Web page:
Reporter's Notebook

The art and science of the interview

The Video Appears to Show an Explosion

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Dubai Explosion

Has TV news and its newscasters become so pre-occupied with qualification that they don’t trust anything?

This morning, Charlie Rose of CBS This Morning was reporting on the explosion of a Boeing 777 in Dubai.  The circumstances of why the jet was on the tarmac with apparently broken landing gear was unclear.  It was explained in an earlier report that the jet has an excellent safety record.  In that report, the correspondent said that only an analysis of the black box would show what happened.

But, a jet with its fusalage on a runway would appear to indicate a very hard landing.  Of course, since we don’t know why the fusalage was on the ground, there are other possibilities, like maybe the landing gear failed during a normal landing.  If you’ve seen the video though, you might be thinking, “That’s ridiculous.  Of course a hard landing broke the landing gear.”

Yes, of course.

So, later in the report, when Mr. Rose says “Video appears to show an explosion …” as the the left wing is blown into the air and the fusalage is engulfed in flames, I realized my head was tilted in confusion.

Appears?  Was the video a YouTube fake?  A computer simulation?  Nope, it’s pretty clear that this was an actual jet airliner blowing itself to smitherines and burning itself to a crisp.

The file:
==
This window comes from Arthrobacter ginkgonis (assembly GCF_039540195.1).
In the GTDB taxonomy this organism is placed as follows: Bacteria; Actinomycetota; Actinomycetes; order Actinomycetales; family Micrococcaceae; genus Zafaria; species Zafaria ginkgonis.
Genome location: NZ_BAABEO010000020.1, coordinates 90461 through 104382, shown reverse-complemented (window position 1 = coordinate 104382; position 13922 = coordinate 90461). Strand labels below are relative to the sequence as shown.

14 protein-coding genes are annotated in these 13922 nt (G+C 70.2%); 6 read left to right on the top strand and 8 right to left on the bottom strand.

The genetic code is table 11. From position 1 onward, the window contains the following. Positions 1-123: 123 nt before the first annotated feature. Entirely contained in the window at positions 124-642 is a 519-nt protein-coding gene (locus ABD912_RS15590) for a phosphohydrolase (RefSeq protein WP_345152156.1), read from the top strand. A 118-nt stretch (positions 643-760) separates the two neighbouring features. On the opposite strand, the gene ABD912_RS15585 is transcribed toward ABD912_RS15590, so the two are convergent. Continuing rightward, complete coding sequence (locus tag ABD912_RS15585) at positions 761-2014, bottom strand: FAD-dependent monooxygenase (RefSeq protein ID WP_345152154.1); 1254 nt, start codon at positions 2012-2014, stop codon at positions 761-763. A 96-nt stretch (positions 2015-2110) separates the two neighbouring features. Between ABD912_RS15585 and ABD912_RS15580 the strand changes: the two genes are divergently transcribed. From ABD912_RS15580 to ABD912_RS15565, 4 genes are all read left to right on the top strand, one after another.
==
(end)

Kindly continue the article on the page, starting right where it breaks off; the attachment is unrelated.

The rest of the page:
There is a criticism of news these days of how, in order to be “balanced”, it presents both sides of an argument even if those argurers are not equally yoked, credentialed or experienced.  A crackpot is paired with a scholar in an effort to appease everyone in the audience and meet the ideal of journalistic objectivity.  This wrinkle in professional broadcasting ethics is still being worked out.

But when something explodes with smoke and fire and 300 people escape from it before it kills any of them, that’s not appearances.

That’s real.

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Written by Interviewer

August 3, 2016 at 22:37

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